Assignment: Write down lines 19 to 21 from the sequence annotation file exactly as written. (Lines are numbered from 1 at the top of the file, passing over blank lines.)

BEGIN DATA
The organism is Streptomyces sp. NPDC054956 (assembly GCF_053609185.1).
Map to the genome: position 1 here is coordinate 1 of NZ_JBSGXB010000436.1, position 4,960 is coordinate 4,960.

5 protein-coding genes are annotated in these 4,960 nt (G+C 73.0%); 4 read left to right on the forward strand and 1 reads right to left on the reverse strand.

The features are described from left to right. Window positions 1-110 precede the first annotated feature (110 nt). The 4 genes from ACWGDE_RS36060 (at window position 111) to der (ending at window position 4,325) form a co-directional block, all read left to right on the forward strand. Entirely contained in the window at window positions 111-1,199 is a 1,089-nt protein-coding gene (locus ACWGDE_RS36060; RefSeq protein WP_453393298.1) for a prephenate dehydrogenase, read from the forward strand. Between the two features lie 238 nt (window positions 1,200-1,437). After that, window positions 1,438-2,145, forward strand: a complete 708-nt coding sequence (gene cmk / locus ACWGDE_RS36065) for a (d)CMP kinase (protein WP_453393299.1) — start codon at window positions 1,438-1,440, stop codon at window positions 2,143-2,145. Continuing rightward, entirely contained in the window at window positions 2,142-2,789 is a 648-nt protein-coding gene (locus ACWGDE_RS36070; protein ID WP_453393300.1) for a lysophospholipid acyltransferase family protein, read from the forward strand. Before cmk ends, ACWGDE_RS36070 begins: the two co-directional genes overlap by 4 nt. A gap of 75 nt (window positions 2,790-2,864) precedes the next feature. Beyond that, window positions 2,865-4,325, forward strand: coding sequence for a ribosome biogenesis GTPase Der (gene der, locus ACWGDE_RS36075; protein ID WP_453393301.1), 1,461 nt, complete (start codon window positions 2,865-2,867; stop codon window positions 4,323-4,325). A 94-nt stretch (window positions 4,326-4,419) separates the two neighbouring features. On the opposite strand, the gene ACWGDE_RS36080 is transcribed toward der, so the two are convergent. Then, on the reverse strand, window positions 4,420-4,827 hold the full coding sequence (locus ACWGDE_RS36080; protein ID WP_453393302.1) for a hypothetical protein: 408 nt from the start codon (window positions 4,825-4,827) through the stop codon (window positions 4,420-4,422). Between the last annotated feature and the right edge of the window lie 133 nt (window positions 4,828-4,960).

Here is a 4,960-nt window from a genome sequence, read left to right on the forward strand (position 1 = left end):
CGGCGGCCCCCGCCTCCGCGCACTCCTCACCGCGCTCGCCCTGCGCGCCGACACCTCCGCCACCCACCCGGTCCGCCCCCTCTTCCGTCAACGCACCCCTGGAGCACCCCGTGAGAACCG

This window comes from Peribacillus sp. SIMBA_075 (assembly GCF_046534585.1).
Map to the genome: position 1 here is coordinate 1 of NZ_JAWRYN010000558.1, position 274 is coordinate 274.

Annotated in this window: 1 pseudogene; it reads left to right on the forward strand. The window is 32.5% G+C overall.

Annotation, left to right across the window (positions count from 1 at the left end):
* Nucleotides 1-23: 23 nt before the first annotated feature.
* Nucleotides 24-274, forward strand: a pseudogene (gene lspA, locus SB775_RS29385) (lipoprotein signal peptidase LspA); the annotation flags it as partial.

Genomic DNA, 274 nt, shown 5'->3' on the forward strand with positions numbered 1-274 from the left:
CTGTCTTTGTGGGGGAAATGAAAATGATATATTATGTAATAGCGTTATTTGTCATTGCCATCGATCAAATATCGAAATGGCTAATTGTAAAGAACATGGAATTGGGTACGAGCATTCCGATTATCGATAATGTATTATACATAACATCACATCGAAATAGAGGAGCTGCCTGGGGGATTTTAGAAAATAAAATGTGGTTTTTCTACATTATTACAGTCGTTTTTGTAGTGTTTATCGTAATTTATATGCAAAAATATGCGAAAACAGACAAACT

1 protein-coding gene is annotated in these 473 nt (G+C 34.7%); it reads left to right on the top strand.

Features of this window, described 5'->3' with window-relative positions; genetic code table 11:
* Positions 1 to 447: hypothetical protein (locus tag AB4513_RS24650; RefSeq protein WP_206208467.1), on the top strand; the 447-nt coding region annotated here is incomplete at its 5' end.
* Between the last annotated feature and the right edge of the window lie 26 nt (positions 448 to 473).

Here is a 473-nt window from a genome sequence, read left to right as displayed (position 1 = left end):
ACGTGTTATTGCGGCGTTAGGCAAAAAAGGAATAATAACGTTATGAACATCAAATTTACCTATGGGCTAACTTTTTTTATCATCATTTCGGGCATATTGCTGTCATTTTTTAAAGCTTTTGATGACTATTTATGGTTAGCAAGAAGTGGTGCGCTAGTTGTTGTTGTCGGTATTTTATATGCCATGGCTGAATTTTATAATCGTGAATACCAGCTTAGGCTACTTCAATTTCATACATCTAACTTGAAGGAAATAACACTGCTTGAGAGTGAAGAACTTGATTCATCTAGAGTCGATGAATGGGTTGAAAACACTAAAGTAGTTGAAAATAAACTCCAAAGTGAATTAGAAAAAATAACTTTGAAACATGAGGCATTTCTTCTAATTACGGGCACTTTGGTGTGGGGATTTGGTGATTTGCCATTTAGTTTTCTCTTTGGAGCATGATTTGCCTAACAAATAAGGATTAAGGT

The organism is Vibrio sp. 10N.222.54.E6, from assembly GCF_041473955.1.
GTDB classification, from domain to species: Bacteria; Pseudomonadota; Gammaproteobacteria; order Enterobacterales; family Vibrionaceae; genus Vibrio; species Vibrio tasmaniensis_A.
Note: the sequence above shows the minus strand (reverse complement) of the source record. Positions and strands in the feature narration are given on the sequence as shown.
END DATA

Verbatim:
Here is a 473-nt window from a genome sequence, read left to right as displayed (position 1 = left end):
ACGTGTTATTGCGGCGTTAGGCAAAAAAGGAATAATAACGTTATGAACATCAAATTTACCTATGGGCTAACTTTTTTTATCATCATTTCGGGCATATTGCTGTCATTTTTTAAAGCTTTTGATGACTATTTATGGTTAGCAAGAAGTGGTGCGCTAGTTGTTGTTGTCGGTATTTTATATGCCATGGCTGAATTTTATAATCGTGAATACCAGCTTAGGCTACTTCAATTTCATACATCTAACTTGAAGGAAATAACACTGCTTGAGAGTGAAGAACTTGATTCATCTAGAGTCGATGAATGGGTTGAAAACACTAAAGTAGTTGAAAATAAACTCCAAAGTGAATTAGAAAAAATAACTTTGAAACATGAGGCATTTCTTCTAATTACGGGCACTTTGGTGTGGGGATTTGGTGATTTGCCATTTAGTTTTCTCTTTGGAGCATGATTTGCCTAACAAATAAGGATTAAGGT

The organism is Vibrio sp. 10N.222.54.E6, from assembly GCF_041473955.1.